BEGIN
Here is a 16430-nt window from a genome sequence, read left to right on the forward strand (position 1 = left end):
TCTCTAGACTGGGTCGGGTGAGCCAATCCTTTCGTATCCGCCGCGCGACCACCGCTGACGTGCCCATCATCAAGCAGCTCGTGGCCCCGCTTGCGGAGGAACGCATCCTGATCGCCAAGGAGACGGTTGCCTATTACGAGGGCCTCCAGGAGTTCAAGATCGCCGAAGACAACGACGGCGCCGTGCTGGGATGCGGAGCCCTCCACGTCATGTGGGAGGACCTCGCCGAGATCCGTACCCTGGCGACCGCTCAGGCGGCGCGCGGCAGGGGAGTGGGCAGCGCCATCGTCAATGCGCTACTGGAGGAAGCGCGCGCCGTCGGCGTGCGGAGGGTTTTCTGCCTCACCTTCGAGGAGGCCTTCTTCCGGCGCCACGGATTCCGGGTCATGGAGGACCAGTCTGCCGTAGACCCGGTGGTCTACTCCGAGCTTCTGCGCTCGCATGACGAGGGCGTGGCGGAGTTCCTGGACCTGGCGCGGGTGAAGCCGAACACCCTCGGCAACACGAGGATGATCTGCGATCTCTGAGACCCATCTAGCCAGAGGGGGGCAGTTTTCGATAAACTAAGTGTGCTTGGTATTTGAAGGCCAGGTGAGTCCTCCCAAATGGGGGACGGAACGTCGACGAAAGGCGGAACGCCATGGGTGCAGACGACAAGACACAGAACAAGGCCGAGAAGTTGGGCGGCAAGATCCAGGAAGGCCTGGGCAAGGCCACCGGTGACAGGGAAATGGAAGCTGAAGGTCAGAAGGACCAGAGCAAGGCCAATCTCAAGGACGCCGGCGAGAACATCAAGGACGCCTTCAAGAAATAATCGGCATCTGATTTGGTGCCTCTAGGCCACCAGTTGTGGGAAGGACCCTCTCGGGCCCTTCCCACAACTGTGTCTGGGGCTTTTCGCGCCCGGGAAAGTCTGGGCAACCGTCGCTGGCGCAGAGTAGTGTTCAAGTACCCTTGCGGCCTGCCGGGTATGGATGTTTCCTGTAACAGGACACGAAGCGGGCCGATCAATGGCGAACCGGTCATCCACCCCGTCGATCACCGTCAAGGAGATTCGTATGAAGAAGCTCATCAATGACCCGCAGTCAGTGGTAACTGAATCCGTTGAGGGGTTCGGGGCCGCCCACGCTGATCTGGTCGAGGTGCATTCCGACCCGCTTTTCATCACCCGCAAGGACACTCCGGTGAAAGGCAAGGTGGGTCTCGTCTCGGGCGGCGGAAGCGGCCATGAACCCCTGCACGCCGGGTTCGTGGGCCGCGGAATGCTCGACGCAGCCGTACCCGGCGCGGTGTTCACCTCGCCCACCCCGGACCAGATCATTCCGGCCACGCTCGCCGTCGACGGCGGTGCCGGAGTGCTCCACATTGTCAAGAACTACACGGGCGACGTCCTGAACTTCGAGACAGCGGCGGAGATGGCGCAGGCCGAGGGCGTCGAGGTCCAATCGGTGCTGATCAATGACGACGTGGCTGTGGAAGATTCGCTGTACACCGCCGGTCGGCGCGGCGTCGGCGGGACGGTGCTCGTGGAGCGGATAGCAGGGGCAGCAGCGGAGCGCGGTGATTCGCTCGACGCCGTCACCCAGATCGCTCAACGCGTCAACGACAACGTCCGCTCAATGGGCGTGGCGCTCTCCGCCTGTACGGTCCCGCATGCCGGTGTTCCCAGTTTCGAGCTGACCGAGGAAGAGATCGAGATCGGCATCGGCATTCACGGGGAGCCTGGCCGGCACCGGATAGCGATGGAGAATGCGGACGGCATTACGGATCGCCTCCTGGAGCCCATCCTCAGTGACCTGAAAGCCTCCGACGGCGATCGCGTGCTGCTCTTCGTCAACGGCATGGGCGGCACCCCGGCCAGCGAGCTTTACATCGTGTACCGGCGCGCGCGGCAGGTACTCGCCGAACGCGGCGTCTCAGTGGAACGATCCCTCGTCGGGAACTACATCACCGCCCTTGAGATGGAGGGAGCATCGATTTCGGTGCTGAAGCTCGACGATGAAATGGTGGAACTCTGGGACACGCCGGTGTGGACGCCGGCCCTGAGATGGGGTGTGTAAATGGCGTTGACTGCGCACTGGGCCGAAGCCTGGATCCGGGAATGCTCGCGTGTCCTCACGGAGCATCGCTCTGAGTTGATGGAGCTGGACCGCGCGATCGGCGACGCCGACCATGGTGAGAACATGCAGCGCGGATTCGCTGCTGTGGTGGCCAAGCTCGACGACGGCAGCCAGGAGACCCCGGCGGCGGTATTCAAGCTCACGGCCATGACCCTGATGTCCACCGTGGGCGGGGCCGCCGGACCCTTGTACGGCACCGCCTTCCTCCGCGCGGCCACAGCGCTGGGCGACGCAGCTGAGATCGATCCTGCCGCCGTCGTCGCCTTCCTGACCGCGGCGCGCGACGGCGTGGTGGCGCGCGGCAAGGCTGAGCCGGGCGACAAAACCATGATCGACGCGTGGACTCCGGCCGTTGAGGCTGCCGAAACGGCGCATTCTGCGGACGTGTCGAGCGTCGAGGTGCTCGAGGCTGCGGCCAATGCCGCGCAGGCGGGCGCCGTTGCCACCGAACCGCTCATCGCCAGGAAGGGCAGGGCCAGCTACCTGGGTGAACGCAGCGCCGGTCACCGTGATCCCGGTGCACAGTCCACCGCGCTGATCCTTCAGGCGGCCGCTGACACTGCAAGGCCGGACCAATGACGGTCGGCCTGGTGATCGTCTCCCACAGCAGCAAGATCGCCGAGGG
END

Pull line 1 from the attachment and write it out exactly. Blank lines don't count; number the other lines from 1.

Here is a 16430-nt window from a genome sequence, read left to right on the forward strand (position 1 = left end):